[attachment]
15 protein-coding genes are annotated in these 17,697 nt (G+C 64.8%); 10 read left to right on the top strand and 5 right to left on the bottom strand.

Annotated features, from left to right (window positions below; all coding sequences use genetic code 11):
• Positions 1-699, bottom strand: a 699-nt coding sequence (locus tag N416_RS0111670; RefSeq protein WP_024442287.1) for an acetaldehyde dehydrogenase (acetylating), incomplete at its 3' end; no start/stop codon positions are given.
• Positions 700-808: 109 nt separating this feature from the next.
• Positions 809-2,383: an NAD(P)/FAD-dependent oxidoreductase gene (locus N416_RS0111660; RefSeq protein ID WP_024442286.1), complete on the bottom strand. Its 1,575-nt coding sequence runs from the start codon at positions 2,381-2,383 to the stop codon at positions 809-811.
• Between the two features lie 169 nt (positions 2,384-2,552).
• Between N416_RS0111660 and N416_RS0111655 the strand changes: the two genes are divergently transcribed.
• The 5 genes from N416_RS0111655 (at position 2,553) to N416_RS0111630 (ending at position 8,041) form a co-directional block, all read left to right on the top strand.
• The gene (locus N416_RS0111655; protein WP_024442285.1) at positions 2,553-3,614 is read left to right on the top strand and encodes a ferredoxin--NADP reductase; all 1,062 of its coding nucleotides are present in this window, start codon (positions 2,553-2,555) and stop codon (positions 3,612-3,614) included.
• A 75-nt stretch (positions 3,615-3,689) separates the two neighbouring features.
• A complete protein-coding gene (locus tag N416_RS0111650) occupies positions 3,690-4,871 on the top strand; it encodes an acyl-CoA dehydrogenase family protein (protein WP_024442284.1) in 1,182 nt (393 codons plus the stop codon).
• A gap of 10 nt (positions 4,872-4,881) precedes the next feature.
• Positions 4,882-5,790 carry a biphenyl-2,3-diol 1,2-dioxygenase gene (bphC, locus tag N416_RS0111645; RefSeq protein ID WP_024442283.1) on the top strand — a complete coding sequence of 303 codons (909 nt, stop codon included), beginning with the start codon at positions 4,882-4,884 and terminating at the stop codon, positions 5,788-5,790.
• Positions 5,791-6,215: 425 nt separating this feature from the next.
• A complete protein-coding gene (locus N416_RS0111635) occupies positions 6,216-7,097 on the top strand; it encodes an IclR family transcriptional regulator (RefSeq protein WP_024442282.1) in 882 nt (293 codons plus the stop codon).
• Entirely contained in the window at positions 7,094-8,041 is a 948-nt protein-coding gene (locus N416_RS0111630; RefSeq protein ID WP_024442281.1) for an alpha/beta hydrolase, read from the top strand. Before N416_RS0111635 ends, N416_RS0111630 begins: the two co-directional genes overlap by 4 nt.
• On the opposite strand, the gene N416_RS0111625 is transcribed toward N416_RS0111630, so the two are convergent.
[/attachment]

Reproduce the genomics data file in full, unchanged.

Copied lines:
15 protein-coding genes are annotated in these 17,697 nt (G+C 64.8%); 10 read left to right on the top strand and 5 right to left on the bottom strand.

Annotated features, from left to right (window positions below; all coding sequences use genetic code 11):
• Positions 1-699, bottom strand: a 699-nt coding sequence (locus tag N416_RS0111670; RefSeq protein WP_024442287.1) for an acetaldehyde dehydrogenase (acetylating), incomplete at its 3' end; no start/stop codon positions are given.
• Positions 700-808: 109 nt separating this feature from the next.
• Positions 809-2,383: an NAD(P)/FAD-dependent oxidoreductase gene (locus N416_RS0111660; RefSeq protein ID WP_024442286.1), complete on the bottom strand. Its 1,575-nt coding sequence runs from the start codon at positions 2,381-2,383 to the stop codon at positions 809-811.
• Between the two features lie 169 nt (positions 2,384-2,552).
• Between N416_RS0111660 and N416_RS0111655 the strand changes: the two genes are divergently transcribed.
• The 5 genes from N416_RS0111655 (at position 2,553) to N416_RS0111630 (ending at position 8,041) form a co-directional block, all read left to right on the top strand.
• The gene (locus N416_RS0111655; protein WP_024442285.1) at positions 2,553-3,614 is read left to right on the top strand and encodes a ferredoxin--NADP reductase; all 1,062 of its coding nucleotides are present in this window, start codon (positions 2,553-2,555) and stop codon (positions 3,612-3,614) included.
• A 75-nt stretch (positions 3,615-3,689) separates the two neighbouring features.
• A complete protein-coding gene (locus tag N416_RS0111650) occupies positions 3,690-4,871 on the top strand; it encodes an acyl-CoA dehydrogenase family protein (protein WP_024442284.1) in 1,182 nt (393 codons plus the stop codon).
• A gap of 10 nt (positions 4,872-4,881) precedes the next feature.
• Positions 4,882-5,790 carry a biphenyl-2,3-diol 1,2-dioxygenase gene (bphC, locus tag N416_RS0111645; RefSeq protein ID WP_024442283.1) on the top strand — a complete coding sequence of 303 codons (909 nt, stop codon included), beginning with the start codon at positions 4,882-4,884 and terminating at the stop codon, positions 5,788-5,790.
• Positions 5,791-6,215: 425 nt separating this feature from the next.
• A complete protein-coding gene (locus N416_RS0111635) occupies positions 6,216-7,097 on the top strand; it encodes an IclR family transcriptional regulator (RefSeq protein WP_024442282.1) in 882 nt (293 codons plus the stop codon).
• Entirely contained in the window at positions 7,094-8,041 is a 948-nt protein-coding gene (locus N416_RS0111630; RefSeq protein ID WP_024442281.1) for an alpha/beta hydrolase, read from the top strand. Before N416_RS0111635 ends, N416_RS0111630 begins: the two co-directional genes overlap by 4 nt.
• On the opposite strand, the gene N416_RS0111625 is transcribed toward N416_RS0111630, so the two are convergent.